The type-one ambiguous loss that eventually became the other kind of foundation of the field is — I also very much like the stuff on news headlines — so there’s this type of ambiguous loss, which is physical presence and psychological absence, which would also be dementia or mental illness where people incrementally disappear. But there’s also physical absence and psychological presence. So, the person disappears. For me to think about you coining this term in the 1970s and thinking about the MIAs of the Vietnam War — missing in action. I remember growing up in those years. We all wore these bracelets, right, or you had the name of someone? And I think, as a child, being aware of how completely traumatizing that was but probably not understanding that trauma — it’s in these kinds of great disasters where you’ve been called in to help people — with the Red Cross, like that tsunami where people get swept away.
MS. BOSS: I didn’t intend that.
MS. TIPPETT: Yeah. You mean when you started out?
MS. BOSS: Not at all. I’m not a first responder. I’m not even brave, and I’m not good in the field. But when I was studying this psychological absence, and I gave my first paper on that as a graduate student, the military was in the audience, and they said, “If you would reverse this and study physical absence, we would have data for you on the families of the missing in action soldiers in Vietnam.”
MS. TIPPETT: They had experienced that trauma of people not being able to say goodbye, not being able to bury their dead.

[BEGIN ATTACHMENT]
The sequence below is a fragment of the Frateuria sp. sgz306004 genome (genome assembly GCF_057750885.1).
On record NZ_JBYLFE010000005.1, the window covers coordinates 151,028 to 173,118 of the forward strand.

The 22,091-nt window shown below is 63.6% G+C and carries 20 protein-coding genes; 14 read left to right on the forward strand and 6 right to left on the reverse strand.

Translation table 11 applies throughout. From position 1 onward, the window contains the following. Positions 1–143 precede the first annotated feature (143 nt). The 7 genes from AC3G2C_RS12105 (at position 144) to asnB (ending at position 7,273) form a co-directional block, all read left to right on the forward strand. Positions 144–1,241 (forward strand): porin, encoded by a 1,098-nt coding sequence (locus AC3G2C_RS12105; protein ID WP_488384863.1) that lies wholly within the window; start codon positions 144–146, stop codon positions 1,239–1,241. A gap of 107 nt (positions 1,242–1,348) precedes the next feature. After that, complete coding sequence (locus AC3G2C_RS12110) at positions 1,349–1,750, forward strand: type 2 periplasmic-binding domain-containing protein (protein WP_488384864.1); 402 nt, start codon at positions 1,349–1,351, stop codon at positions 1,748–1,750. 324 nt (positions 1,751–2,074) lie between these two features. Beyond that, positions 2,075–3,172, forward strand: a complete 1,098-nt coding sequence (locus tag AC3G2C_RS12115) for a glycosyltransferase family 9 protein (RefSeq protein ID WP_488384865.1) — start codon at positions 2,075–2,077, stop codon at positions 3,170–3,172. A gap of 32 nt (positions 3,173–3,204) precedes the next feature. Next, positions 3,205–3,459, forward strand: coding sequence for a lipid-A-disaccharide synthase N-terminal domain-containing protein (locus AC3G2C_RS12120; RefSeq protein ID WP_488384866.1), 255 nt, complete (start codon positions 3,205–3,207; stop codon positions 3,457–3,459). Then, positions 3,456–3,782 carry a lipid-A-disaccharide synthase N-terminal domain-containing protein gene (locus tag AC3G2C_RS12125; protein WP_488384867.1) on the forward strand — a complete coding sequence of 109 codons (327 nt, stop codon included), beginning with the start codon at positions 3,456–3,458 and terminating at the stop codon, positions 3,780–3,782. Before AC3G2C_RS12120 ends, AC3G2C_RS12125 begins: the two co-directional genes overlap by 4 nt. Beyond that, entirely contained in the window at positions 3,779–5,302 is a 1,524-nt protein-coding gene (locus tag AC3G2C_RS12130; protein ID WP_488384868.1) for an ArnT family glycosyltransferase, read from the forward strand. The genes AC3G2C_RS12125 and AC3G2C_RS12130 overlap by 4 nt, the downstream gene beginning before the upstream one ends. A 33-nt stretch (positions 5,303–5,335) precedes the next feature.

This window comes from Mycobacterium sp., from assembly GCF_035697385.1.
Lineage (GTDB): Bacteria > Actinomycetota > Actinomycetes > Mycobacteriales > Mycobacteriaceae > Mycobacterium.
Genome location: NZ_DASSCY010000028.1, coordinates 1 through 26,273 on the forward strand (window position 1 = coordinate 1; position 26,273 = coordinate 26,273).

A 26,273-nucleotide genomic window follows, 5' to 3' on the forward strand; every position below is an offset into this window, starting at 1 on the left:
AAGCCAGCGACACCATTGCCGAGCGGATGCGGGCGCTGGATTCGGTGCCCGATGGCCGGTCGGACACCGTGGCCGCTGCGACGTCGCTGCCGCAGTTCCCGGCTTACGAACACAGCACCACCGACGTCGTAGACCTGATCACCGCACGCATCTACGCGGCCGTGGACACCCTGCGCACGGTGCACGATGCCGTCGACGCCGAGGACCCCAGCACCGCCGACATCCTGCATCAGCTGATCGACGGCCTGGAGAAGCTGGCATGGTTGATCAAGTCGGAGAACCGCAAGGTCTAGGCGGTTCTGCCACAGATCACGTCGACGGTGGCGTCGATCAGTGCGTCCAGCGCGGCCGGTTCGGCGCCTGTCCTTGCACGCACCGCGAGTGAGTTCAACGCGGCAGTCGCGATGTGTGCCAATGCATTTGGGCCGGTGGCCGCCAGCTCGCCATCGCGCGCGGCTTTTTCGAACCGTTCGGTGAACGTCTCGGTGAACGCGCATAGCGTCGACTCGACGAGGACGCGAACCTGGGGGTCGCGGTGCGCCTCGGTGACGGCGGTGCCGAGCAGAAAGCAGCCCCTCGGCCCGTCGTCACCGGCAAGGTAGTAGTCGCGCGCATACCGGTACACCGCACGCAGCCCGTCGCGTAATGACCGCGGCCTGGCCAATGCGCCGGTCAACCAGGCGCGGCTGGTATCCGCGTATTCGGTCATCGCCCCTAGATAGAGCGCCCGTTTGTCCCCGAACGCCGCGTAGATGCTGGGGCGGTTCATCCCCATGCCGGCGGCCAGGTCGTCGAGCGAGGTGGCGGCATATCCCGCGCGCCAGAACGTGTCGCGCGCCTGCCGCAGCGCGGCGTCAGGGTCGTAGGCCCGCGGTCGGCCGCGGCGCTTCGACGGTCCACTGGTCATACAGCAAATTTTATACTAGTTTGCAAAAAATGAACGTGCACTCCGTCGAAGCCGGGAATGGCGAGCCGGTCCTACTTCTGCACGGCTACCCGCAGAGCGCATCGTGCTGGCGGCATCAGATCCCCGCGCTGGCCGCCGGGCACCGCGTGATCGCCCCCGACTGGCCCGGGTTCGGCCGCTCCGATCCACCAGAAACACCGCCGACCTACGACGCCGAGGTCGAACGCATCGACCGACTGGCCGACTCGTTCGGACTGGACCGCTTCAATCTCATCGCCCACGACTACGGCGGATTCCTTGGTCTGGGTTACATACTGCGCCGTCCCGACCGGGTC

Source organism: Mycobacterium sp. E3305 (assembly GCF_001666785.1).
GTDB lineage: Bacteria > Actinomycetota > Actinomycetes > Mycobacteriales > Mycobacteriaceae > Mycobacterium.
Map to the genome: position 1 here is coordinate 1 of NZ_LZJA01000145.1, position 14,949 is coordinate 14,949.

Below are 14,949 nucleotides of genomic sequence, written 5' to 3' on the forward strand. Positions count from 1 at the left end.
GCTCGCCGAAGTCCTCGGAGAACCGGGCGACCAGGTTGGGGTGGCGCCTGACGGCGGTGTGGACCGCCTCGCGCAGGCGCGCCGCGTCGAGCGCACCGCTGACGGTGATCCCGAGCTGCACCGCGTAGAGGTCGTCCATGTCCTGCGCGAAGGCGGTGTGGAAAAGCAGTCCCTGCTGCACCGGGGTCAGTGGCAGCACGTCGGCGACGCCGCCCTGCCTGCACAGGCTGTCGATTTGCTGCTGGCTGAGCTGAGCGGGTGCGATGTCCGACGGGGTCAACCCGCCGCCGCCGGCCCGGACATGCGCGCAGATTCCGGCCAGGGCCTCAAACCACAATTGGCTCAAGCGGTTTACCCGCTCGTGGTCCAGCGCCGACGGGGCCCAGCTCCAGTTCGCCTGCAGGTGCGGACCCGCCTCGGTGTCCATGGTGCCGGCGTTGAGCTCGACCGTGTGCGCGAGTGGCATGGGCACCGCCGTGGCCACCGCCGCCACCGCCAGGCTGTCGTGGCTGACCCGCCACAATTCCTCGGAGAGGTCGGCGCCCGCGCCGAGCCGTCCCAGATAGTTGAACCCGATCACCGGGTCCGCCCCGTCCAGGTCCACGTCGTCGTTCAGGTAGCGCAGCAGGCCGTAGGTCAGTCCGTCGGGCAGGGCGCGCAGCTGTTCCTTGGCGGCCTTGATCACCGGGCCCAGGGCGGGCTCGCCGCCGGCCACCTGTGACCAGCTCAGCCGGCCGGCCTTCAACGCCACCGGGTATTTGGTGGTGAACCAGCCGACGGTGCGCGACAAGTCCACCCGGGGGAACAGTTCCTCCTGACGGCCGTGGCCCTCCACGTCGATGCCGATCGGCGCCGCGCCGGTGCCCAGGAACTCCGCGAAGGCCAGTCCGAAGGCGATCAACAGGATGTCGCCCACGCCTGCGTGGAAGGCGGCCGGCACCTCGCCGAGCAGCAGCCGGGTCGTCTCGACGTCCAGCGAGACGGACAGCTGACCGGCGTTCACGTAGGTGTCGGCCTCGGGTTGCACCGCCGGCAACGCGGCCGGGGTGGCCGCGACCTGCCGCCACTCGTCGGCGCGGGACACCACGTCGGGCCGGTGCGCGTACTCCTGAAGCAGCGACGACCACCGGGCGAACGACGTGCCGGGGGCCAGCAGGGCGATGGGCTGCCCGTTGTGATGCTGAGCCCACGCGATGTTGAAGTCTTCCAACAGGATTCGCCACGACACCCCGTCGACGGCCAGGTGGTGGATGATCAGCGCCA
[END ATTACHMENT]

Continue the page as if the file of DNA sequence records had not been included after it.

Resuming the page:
MS. BOSS: Yes. And it was the military from The Center for Prisoner of War Studies in San Diego who recognized that. They said I had a theory, and they had data, and could we get together? I was going to write my dissertation on psychological father absence, so that got dropped. Instead, I wrote it on physical father absence, because at that time, the MIAs were all male. That took me down this road of more disastrous kinds of losses outside the home, and the rest is history.
MS. TIPPETT: Yeah. [laughs] And maybe it’s just because I’ve been aware of your work and in this on and off conversation with you. I feel like these kinds of events are just that much more in our cultural imagination.
MS. BOSS: They are.
MS. TIPPETT: The Malaysian airplane that disappears without a trace — maybe it’s also because the cameras are ever-present, and we see that these people, these family members, cannot find peace.
MS. BOSS: I think it’s personal too. You’re absolutely right that you can’t pick up the newspaper without — I think almost each day — finding some kind of missing person or disappearance or someone regarding some kind of physical loss each day. But I think it also hits our psyche deeply. We come from culture in this country of, I think, mastery orientation. We like to solve problems. We’re not comfortable with unanswered questions, and this is full of unanswered questions. These are losses that are minus facts. Somebody’s gone. You don’t know where they are. You don’t know if they’re alive or dead. You don’t know if they’re coming back. That kind of mystery, I think, gives us a feeling of helplessness that we’re very uncomfortable with as a society. So I think we’re taken to this idea that we see in the paper all the time. It’s not always called “ambiguous loss,” but I think those ideas pull people in because of the helplessness of it, so we say, “Thank God it’s not me.”